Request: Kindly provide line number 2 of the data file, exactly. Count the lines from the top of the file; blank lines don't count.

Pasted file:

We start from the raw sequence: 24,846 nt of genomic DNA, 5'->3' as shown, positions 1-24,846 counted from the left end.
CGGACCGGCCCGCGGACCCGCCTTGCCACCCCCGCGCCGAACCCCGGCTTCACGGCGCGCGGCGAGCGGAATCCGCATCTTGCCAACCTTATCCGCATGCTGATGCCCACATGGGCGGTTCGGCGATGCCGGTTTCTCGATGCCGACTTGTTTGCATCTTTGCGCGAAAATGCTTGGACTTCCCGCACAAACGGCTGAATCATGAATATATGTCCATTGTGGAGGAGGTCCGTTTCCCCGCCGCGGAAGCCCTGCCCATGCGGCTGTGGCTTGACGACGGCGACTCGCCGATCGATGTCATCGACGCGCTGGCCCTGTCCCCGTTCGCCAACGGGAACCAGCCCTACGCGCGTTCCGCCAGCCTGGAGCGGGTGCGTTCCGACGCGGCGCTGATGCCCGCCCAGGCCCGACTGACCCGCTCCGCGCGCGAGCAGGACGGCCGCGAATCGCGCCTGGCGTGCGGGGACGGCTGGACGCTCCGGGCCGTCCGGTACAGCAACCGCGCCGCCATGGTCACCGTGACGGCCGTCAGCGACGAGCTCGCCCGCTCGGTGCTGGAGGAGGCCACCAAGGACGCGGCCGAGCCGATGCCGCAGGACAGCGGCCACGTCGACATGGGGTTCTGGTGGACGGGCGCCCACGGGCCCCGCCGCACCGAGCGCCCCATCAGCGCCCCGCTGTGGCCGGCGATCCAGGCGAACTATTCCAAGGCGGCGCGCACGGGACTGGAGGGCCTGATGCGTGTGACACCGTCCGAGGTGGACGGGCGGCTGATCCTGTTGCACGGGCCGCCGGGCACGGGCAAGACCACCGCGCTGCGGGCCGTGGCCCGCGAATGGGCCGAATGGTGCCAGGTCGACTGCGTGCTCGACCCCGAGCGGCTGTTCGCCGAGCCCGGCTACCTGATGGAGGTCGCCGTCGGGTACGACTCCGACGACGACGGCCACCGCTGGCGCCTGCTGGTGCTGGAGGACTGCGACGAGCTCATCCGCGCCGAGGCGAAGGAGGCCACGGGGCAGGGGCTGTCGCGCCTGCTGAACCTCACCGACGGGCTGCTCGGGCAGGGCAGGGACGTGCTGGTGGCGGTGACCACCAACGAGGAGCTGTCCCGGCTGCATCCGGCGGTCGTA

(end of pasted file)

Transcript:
CGGACCGGCCCGCGGACCCGCCTTGCCACCCCCGCGCCGAACCCCGGCTTCACGGCGCGCGGCGAGCGGAATCCGCATCTTGCCAACCTTATCCGCATGCTGATGCCCACATGGGCGGTTCGGCGATGCCGGTTTCTCGATGCCGACTTGTTTGCATCTTTGCGCGAAAATGCTTGGACTTCCCGCACAAACGGCTGAATCATGAATATATGTCCATTGTGGAGGAGGTCCGTTTCCCCGCCGCGGAAGCCCTGCCCATGCGGCTGTGGCTTGACGACGGCGACTCGCCGATCGATGTCATCGACGCGCTGGCCCTGTCCCCGTTCGCCAACGGGAACCAGCCCTACGCGCGTTCCGCCAGCCTGGAGCGGGTGCGTTCCGACGCGGCGCTGATGCCCGCCCAGGCCCGACTGACCCGCTCCGCGCGCGAGCAGGACGGCCGCGAATCGCGCCTGGCGTGCGGGGACGGCTGGACGCTCCGGGCCGTCCGGTACAGCAACCGCGCCGCCATGGTCACCGTGACGGCCGTCAGCGACGAGCTCGCCCGCTCGGTGCTGGAGGAGGCCACCAAGGACGCGGCCGAGCCGATGCCGCAGGACAGCGGCCACGTCGACATGGGGTTCTGGTGGACGGGCGCCCACGGGCCCCGCCGCACCGAGCGCCCCATCAGCGCCCCGCTGTGGCCGGCGATCCAGGCGAACTATTCCAAGGCGGCGCGCACGGGACTGGAGGGCCTGATGCGTGTGACACCGTCCGAGGTGGACGGGCGGCTGATCCTGTTGCACGGGCCGCCGGGCACGGGCAAGACCACCGCGCTGCGGGCCGTGGCCCGCGAATGGGCCGAATGGTGCCAGGTCGACTGCGTGCTCGACCCCGAGCGGCTGTTCGCCGAGCCCGGCTACCTGATGGAGGTCGCCGTCGGGTACGACTCCGACGACGACGGCCACCGCTGGCGCCTGCTGGTGCTGGAGGACTGCGACGAGCTCATCCGCGCCGAGGCGAAGGAGGCCACGGGGCAGGGGCTGTCGCGCCTGCTGAACCTCACCGACGGGCTGCTCGGGCAGGGCAGGGACGTGCTGGTGGCGGTGACCACCAACGAGGAGCTGTCCCGGCTGCATCCGGCGGTCGTA